call no longer has a pending operations (is tail

recursive)

Tail Recursive Fibonacci

int fib_aux ( int n, int next, int result )

{

if ( n == 0 ) return result;

return ( fib_aux ( n - 1, next + result, next ));

}

{

return fib_aux ( n, 1, 0 );

}

Converting Tail Recursive

Functions to Iterative

Let’s assume that any tail recursive function

can be expressed in the general form

F(x){

if ( P( x ) ) return G( x );

return F ( H( x ) );

}

Tail Recursive to Iterative

(cont’d)

P( x ) is the base case of F(x)

If P(x) is true, then the value of F(x) is

the value of some other function, G(x).

the value of the function F on some other

value H(x).

Tail Recursive to Iterative

(cont’d)

F( x ) {

int temp_x;

while ( P(x) is not true ) {

temp_x = x;

x = H (temp_x);

}

return G ( x );

Example – tail recursive factorial

int fact_aux (int n, int result)

{

if (n == 1) return result;

return fact_aux (n – 1, n * result)

}

F = fact_aux

x is really two params – n and result

value of P(n, result) is value of (n == 1)

value of G(n, result) is result

value of H(n, result) is (n – 1, n * result)

Iterative factorial

int fact_aux (int n, int result) {

int temp_n, temp_result;

temp_n = n; // temp_x = x (1)

temp_result = result; // temp_x = x (2)

n = temp_n – 1; // H (temp_x) (1)

result = temp_n * temp_result; // H (temp_x) (2)

}

return result; // G (x)

}

Converting Iteration to Tail

Recursion

recursion into iteration, it’s possible to

convert any iterative loop into the

combination of a recursive function and a

call to that function

A while-loop example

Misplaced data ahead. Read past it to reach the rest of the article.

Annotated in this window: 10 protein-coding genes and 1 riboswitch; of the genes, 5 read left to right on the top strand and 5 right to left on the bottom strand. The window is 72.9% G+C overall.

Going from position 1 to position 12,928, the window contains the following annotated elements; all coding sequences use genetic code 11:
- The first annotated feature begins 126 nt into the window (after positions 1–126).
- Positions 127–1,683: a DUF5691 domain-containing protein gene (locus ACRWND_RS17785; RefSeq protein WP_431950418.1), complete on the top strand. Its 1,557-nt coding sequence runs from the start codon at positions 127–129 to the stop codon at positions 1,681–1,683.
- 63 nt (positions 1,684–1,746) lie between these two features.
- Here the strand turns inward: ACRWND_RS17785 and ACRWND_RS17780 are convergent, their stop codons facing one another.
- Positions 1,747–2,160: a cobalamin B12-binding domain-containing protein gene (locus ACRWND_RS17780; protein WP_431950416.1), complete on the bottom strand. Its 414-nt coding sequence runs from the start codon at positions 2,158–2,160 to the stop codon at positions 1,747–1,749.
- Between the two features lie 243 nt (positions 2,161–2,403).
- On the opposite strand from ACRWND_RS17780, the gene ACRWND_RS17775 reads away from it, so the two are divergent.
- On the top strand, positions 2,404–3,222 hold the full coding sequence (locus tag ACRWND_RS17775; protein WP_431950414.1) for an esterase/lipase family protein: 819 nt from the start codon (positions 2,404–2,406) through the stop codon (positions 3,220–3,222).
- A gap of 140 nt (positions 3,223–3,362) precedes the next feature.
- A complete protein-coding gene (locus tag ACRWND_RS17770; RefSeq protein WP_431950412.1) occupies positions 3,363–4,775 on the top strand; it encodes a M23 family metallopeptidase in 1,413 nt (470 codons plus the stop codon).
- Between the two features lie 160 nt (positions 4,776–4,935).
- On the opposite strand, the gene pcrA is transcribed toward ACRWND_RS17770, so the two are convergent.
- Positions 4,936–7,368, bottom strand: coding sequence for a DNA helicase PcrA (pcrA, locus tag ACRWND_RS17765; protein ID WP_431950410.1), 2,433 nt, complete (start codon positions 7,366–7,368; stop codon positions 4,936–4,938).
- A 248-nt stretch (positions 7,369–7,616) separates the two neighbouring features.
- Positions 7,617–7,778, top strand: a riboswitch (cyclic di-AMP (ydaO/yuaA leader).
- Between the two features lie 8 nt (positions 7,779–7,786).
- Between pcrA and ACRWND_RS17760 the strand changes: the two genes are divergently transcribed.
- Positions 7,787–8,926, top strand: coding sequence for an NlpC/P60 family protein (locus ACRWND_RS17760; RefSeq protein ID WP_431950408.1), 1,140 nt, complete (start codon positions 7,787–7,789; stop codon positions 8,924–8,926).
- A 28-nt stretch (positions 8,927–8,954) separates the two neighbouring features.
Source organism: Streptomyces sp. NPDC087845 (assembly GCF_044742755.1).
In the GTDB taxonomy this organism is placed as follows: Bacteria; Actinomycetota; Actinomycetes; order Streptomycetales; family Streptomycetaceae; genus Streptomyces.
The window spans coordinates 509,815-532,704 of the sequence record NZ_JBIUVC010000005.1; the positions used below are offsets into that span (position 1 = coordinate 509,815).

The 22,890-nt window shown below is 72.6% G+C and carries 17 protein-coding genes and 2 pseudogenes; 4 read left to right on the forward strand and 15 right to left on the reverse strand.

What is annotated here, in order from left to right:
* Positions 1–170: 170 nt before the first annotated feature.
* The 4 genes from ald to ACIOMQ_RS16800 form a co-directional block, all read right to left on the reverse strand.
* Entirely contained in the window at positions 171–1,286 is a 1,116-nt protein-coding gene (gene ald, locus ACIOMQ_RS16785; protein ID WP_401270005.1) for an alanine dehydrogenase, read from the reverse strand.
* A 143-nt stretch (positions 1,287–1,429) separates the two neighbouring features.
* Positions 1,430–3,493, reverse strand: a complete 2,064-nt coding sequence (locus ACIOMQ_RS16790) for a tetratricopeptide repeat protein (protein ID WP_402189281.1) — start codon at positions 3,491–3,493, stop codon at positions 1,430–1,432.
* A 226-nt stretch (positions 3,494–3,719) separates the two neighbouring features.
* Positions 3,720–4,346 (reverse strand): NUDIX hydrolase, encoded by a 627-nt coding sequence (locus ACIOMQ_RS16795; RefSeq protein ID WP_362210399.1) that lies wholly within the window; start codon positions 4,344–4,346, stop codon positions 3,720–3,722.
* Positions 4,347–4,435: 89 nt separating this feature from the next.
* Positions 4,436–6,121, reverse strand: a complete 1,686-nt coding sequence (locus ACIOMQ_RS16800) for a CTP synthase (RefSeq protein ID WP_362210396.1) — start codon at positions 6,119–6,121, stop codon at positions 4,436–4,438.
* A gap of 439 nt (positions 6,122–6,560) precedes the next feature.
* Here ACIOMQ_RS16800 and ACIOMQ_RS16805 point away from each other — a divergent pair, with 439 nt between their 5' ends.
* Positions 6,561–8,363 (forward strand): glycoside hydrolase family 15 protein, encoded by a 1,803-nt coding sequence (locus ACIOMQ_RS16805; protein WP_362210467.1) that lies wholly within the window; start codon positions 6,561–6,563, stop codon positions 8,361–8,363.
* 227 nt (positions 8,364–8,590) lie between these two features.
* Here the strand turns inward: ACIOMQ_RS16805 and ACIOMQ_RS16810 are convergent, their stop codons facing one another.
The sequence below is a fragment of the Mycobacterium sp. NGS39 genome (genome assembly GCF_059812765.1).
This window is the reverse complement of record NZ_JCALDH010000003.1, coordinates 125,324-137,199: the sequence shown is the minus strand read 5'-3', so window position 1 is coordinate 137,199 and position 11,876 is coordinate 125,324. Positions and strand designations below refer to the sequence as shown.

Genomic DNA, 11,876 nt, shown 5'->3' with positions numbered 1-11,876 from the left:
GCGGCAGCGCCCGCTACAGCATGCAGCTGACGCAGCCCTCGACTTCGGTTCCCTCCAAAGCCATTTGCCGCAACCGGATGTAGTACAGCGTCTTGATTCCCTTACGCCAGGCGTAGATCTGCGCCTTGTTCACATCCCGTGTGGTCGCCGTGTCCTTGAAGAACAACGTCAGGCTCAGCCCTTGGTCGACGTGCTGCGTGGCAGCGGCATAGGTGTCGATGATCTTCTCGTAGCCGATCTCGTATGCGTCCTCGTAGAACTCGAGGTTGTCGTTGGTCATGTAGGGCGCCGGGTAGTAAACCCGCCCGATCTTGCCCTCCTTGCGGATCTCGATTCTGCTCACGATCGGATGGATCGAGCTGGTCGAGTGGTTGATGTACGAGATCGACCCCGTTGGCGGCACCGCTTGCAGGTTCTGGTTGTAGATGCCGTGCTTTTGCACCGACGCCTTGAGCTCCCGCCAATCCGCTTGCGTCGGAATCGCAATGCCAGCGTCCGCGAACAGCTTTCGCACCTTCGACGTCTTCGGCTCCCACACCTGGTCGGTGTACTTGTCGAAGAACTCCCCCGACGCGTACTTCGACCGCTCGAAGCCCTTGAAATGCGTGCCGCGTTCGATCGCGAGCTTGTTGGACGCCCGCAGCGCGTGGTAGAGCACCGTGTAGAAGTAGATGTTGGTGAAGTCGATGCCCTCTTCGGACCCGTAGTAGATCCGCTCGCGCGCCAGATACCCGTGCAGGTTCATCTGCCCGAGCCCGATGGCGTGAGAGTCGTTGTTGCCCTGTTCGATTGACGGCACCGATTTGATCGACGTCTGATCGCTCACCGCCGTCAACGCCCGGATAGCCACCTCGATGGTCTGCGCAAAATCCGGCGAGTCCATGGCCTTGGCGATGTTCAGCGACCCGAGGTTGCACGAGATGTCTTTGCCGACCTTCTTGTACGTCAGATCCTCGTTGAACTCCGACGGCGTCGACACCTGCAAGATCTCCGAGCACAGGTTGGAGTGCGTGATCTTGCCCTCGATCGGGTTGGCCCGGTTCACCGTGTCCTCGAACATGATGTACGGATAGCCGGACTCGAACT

The following code fragment uses a while loop to

read values into an integer array until EOF occurs,

counting the number of integers read.

nt nums [MAX];

int count = 0;

count++;

While loop example (cont’d)

The key to implementing the loop using tail recursion is to

determine which variables capture the “state” of the

computation and use these variables as parameters to the tail

recursive subprogram.

nums -- the array that stores the integers

While loop example (cont’d)

Since we are interested in getting the final value for

count, we will write a function that returns count as its

result.

If the termination condition (EOF) is not true, the

function increments count, reads a number into nums

and calls itself recursively to to input the remainder of

the numbers.

If the termination condition is true, the function simply

returns the final value of count.

While loop example (cont’d)

int read_nums (int count, int nums[ ] )

{

if (scanf (“%d”, &nums[count] != EOF))

return read_nums (count + 1, nums);

return count;

}

While loop example (cont’d)

To call the function, we must pass in the appropriate

initial values

Converting Iteration to

Tail recursion

• Determining the variables used by the

loop

• Writing tail-recursive function with one

parameter for each variable

• Using the loop-termination condition as

the base case

Converting Iteration to

Tail recursion (cont’d)

•Determining how each variable changes

from one iteration to the next and handing

the sequence of expressions that represent

those changes to the recursive call

• Replacing the iterative loop with a call to

the tail recursive function with appropriate

initial values

An exercise for the Student

Convert the following for loop that finds the maximum value in

an array to be tail recursive. Assume that the function max( )

returns the larger of the two parameters returned to it.

int max_num = nums[ 0 ];

for (j = 0; j < MAX; j++)

max_num = max (max_num, nums[ j ] );

Summary

• Recursive call: a method that calls itself

• Powerful for algorithm design at times

• Recursive algorithm design:

• Decomposition (smaller identical problems)

• Composition (combine results)

• Base case(s) (smallest problem, no recursive calls)

• Implementation

– Conditional (e.g. if) statements to separate different cases

– Avoid infinite recursion

• Problem is getting smaller (decomposition)

• Base case exists and reachable

– Composition could be tricky

• Different types of recursion.